New Kenyan Justice Effort Meets Scepticism Latest move to investigate post-election violence still raises questions

about w ill to prosecute perpetrators. By Judie Kaberia - International Justice - ICC ACR Issue 317, 4 Apr 12 Rights groups in Kenya are questioning whether a new taskforce set up by the Dir ector of Public Prosecutions, DPP, to review criminal cases stemming from post-e lection violence in 2007 and 2008 will deliver justice. They are concerned that the multi-agency taskforce could serve as a smokescreen for continuing inaction. Even if they are proved wrong, it is unclear whether th e force will be able to ensure allegations against Kenyan police are properly de alt with. Months of violence following a disputed presidential election in December 2007 l eft 1,333 people dead and 350,000 displaced. According to a December 2011 report by the advocacy group Human Rights Watch, only six cases have so far resulted i n convictions in the Kenyan courts. The 20-member taskforce was established on February 9 with a mandate to assess t he progress of current investigations into the post-election violence, and to de cide whether there is enough evidence to pursue 5,000 cases that are currently b efore the courts. The panel, drawn from the DPP’s office, the police, justice ministry, the attorney general’s office and the witness protection agency, will make recommendations on what actions the government should take to bring the alleged perpetrators of the violence to justice. Dorcas Oduor, a top prosecution official who is heading th e taskforce, pledged to submit a report with the recommendations before Kenya’s ne xt presidential election, scheduled for March 2013. It is not the first time the Kenyan authorities have pledged to prosecute the pe rpetrators of violence. But so far its commitments have not translated into acti on. The government twice submitted a bill that would have established a national tri bunal to try election violence cases, but parliament rejected it on both occasio ns. After the government repeatedly failed to launch domestic prosecutions, the Inte rnational Criminal Court, ICC, launched its own investigations in March 2010. The fact that this international intervention was necessary at all raises questi ons about the Kenyan state’s willingness to ensure that justice is served. The ann ouncement of the DPP taskforce came just two weeks after the ICC confirmed charg es against four of the six suspects that the tribunal’s prosecutor investigated. In January 2012, ICC judges confirmed that Kenya’s deputy prime minister, Uhuru Ke nyatta, former higher education minister William Ruto, cabinet secretary, Franci s Muthaura, and Kass FM radio presenter Joshua Arap Sang would face trial for cr imes against humanity, as alleged orchestrators of the violence.(See ICC Confirm s Four Kenya Cases for more on the decision.) “It is interesting that the government is talking again about bringing accountabil ity to the victims. This is the third time that the DPP has put together a team to investigate the 5,000 cases, but nothing [has yet] happened,” Neela Ghoshal, Na irobi-based researcher for Human Rights Watch, said.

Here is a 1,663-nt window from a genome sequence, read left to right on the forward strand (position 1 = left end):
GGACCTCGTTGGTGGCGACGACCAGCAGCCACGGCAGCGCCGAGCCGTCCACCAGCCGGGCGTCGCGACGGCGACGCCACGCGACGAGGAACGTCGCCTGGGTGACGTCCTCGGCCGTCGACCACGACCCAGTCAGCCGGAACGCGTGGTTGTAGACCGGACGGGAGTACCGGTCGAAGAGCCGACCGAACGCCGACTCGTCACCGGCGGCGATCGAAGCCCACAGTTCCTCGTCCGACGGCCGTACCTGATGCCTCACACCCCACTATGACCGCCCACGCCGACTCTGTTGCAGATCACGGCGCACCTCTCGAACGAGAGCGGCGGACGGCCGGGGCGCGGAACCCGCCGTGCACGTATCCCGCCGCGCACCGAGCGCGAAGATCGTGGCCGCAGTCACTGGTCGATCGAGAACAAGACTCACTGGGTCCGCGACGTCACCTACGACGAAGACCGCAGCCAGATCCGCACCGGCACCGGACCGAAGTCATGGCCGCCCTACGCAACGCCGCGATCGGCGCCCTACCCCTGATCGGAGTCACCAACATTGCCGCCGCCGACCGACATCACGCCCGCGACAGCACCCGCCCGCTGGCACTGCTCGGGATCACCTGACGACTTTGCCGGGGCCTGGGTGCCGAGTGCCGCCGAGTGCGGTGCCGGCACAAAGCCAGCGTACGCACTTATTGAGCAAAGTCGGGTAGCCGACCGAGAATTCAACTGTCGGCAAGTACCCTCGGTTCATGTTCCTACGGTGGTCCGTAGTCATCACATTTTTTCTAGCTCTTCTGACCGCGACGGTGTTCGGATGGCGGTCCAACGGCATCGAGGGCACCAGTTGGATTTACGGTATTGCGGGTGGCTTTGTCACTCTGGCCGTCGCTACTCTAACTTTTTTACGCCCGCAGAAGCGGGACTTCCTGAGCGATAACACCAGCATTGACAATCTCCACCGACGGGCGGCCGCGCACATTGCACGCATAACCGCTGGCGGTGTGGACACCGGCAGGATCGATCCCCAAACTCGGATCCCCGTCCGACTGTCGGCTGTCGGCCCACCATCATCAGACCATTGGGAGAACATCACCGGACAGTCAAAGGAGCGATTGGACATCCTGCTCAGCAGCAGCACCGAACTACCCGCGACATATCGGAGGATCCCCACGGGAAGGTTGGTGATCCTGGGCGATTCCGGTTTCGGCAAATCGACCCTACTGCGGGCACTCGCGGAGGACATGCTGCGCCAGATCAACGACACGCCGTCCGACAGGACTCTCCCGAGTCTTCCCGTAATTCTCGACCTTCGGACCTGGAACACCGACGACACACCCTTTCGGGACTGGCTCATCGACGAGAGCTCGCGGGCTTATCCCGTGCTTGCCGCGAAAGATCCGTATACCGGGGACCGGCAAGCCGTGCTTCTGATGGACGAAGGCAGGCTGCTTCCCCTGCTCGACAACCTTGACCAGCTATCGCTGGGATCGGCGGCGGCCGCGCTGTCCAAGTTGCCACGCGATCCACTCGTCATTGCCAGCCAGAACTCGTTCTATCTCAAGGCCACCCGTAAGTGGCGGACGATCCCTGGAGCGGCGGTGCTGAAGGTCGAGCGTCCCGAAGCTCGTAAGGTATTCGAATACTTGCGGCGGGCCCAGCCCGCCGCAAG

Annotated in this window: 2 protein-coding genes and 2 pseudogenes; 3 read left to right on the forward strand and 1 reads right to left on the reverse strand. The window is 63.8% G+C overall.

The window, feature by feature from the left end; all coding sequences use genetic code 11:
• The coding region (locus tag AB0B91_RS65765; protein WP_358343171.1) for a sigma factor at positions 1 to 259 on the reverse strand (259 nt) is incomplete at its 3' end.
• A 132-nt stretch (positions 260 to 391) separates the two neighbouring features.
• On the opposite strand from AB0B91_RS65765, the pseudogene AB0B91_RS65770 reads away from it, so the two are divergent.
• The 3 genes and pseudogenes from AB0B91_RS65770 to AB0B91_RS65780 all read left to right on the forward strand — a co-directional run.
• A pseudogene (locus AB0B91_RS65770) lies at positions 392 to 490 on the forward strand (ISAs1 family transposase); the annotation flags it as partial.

“Sometimes the justice system can function independently. But the big question is how many Kenyans trust the local courts? Any time there is something happening a t the ICC, the government makes many statements on how it’s going to seek justice in Kenya.” On past record, Ghoshal has yet to be convinced that the new taskforce will pave way for prosecutions of lower- and mid-level perpetrators. “What different is this taskforce going to make?” she said. “There are thousands of ca ses out there. One cannot really trust such statements from the government until we see the results. There are other areas in which the government – if it cared a bout the victims – could have made a difference yesterday.” FAILURE TO ADDRESS POLICE ROLE IN VIOLENCE According to the Commission of Inquiry on Post Election Violence, an internation al investigative panel set up by the Kenyan government, police were responsible for at least 405 fatal shootings and hundreds of injuries and rapes during the d isturbances of 2007-08. In its investigations into the actions of top-level figures accused of sponsorin g the violence, the ICC found reasonable grounds to believe that police were dep loyed in strongholds of the coalition government’s Orange Democratic Movement, inc luding Kisumu, and used excessive force against civilians. Despite this, no member of the police force has been convicted. One police offic er was prosecuted in relation to police shootings in Kisumu, but he was later re leased. The Kenyan government insists investigations into the Kisumu shootings are conti nuing. But the DPP has not said how many of the 5,000 post-election violence cas es currently before the courts involve allegations against the police. Christine Alai of the International Centre for Transitional Justice, ICTJ, in Na irobi warned that the taskforce must not conduct substandard investigations into the actions of police, or omit important cases. “It is obvious something has to be done with police… to ensure we can get accountabi lity and that cases are not thrown out on technicalities. The process should not be a sham due to shoddy investigations. Victims and Kenyans are tired of sham p rocesses,” Alai warned, referring to previous investigations into the shootings in Kisumu. Ghoshal says Kenyan police have repeatedly failed to admit responsibility for cr imes against civilians. According to victims interviewed by Human Rights Watch, police failed to document complaints submitted during the violence. “I have spoken to victims who were shot by police. They told me they went to the p olice and told them that they had been shot by the police. And a number of polic e said to them, “Sorry we can’t [accept] that,” said Ghoshal. Ghoshal contrasted the authorities’ failure to bring criminal prosecutions with th e civil cases which a number of victims of the violence have successfully brough t against police force members. “Twenty victims have won the civil cases [against the police] and the majority of them in Kisumu and Nairobi, yet the attorney general has refused to pay damages, so where is the political will of the government?” Ghoshal said. Ken Wafula, director of the Eldoret-based Centre for Human Rights and Democracy,